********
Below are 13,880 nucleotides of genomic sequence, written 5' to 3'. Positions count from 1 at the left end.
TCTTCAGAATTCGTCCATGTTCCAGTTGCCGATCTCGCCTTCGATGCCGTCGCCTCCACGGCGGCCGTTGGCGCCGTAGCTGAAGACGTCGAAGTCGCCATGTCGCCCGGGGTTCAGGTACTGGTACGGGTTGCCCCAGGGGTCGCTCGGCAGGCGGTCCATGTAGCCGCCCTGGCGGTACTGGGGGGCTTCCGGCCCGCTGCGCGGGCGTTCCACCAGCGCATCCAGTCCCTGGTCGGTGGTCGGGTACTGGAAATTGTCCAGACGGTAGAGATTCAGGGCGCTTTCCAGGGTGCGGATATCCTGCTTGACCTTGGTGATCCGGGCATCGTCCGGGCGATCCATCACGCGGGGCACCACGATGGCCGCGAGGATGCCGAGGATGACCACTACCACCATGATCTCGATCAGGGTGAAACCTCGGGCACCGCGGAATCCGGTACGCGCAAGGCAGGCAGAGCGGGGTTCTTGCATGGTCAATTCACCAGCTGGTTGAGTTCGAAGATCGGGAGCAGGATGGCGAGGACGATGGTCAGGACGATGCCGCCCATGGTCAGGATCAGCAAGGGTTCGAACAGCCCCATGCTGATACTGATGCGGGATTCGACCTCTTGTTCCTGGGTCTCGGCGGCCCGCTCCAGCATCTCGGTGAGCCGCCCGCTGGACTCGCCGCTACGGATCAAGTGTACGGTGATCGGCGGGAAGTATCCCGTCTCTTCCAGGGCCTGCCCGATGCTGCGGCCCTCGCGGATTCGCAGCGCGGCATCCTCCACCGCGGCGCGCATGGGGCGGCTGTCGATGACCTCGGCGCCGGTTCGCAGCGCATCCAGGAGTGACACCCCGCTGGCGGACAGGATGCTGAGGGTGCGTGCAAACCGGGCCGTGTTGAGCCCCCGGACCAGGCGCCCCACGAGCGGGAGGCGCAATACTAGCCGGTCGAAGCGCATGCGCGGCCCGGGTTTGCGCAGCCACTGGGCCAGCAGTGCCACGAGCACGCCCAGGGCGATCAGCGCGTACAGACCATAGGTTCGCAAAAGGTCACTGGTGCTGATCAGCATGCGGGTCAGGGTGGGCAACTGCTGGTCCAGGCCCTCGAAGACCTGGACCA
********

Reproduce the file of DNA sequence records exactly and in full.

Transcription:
Below are 13,880 nucleotides of genomic sequence, written 5' to 3'. Positions count from 1 at the left end.
TCTTCAGAATTCGTCCATGTTCCAGTTGCCGATCTCGCCTTCGATGCCGTCGCCTCCACGGCGGCCGTTGGCGCCGTAGCTGAAGACGTCGAAGTCGCCATGTCGCCCGGGGTTCAGGTACTGGTACGGGTTGCCCCAGGGGTCGCTCGGCAGGCGGTCCATGTAGCCGCCCTGGCGGTACTGGGGGGCTTCCGGCCCGCTGCGCGGGCGTTCCACCAGCGCATCCAGTCCCTGGTCGGTGGTCGGGTACTGGAAATTGTCCAGACGGTAGAGATTCAGGGCGCTTTCCAGGGTGCGGATATCCTGCTTGACCTTGGTGATCCGGGCATCGTCCGGGCGATCCATCACGCGGGGCACCACGATGGCCGCGAGGATGCCGAGGATGACCACTACCACCATGATCTCGATCAGGGTGAAACCTCGGGCACCGCGGAATCCGGTACGCGCAAGGCAGGCAGAGCGGGGTTCTTGCATGGTCAATTCACCAGCTGGTTGAGTTCGAAGATCGGGAGCAGGATGGCGAGGACGATGGTCAGGACGATGCCGCCCATGGTCAGGATCAGCAAGGGTTCGAACAGCCCCATGCTGATACTGATGCGGGATTCGACCTCTTGTTCCTGGGTCTCGGCGGCCCGCTCCAGCATCTCGGTGAGCCGCCCGCTGGACTCGCCGCTACGGATCAAGTGTACGGTGATCGGCGGGAAGTATCCCGTCTCTTCCAGGGCCTGCCCGATGCTGCGGCCCTCGCGGATTCGCAGCGCGGCATCCTCCACCGCGGCGCGCATGGGGCGGCTGTCGATGACCTCGGCGCCGGTTCGCAGCGCATCCAGGAGTGACACCCCGCTGGCGGACAGGATGCTGAGGGTGCGTGCAAACCGGGCCGTGTTGAGCCCCCGGACCAGGCGCCCCACGAGCGGGAGGCGCAATACTAGCCGGTCGAAGCGCATGCGCGGCCCGGGTTTGCGCAGCCACTGGGCCAGCAGTGCCACGAGCACGCCCAGGGCGATCAGCGCGTACAGACCATAGGTTCGCAAAAGGTCACTGGTGCTGATCAGCATGCGGGTCAGGGTGGGCAACTGCTGGTCCAGGCCCTCGAAGACCTGGACCA